The Electric Commentary

Friday, January 04, 2008

Mormons Really Are Nice People

Earlier today I was approached by a few Latter Day Saints who attempted to convert me. I really enjoy this. As an added bonus, I'm currently reading Jon Krakauer's "Under the Banner of Heaven."

I wasn't mean or dismissive, but I did ask if they had read the book, and to my surprise, they had. I asked them if they had any criticisms.

One of them said that it was actually fairly accurate, but that in his experience people are unwilling to separate the true LDS church from the splinter groups which are really the focus of the book. He said there were inflammatory parts, but that you could write such a book about almost any religion, and that he was not surprised or offended that such a thing had been written about Mormonism.

I was impressed by their maturity. Most people get angry when their core beliefs are challenged, but they both just accepted that this would happen as a fact of life.

I wonder how deeply Mormons really believe their own religion, or if they're just in it for the routine.

There is a part of Neal Stephenson's "Cryptonomicon" where one of the Waterhouse's (Randy, I believe) is reflecting on the religiosity of a couple he knows. (I would find the exact quote, but it's a really long book.) He doesn't personally subscribe to believing things without evidence, however he admires the way in which religion functions in their lives. There are certain things that you just know because of your religion, and you act accordingly. These things are right, these things are wrong, you go to church on Sunday. Randy equates this to an operating system. It's a bunch of rules that takes some of the work and worry out of life, just as an operating system saves people from having to deal with all of those pesky ones and zeros. (Incidentally, this idea leads to more disastrous results in his cyber-punk novel "Snow Crash.")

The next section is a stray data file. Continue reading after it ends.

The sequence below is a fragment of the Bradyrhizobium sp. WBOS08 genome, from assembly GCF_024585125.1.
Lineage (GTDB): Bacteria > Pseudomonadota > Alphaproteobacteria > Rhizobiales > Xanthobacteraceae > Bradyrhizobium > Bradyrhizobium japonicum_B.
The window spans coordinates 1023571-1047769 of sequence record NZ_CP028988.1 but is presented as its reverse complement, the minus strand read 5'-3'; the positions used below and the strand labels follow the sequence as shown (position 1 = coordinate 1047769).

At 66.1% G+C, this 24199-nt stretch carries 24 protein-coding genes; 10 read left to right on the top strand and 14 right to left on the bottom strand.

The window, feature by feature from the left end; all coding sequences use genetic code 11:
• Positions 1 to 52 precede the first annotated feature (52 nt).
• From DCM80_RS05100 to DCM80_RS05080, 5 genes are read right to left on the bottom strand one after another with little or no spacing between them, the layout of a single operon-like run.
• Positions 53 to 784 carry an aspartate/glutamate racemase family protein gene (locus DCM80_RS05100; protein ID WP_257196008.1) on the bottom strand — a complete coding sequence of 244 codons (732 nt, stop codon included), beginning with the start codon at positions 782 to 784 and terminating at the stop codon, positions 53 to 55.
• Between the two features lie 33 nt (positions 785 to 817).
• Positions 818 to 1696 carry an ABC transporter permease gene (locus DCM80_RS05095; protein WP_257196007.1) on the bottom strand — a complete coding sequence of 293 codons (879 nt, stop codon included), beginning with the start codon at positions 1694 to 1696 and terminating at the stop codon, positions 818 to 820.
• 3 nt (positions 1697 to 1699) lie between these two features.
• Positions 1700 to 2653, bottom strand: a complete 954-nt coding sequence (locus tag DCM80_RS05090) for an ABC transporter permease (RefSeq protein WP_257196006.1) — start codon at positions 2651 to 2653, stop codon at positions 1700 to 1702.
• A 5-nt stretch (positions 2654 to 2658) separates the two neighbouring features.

I suspect that Mormonism's appeal lies more in its functionality than it's mythology. It must be, as it is easy to find flaws in its mythology. I wonder which religions have the most "functional" appeal and which have the most "story" appeal.


  • I love Mormons. One of my best friends growing up is a Mormon, and I worked for his dad for a few years. Great, great people.

    I always actually go out of my way to talk to the elders on their missions, say hello, tell them how much I admire what they're doing even though I have no interest in being converted, etc.

    By Blogger Nye!, at 8:54 PM  

  • Ditto that nye! You've gotta admire their guts, if nothing else.

    By Blogger PaulNoonan, at 9:39 PM  

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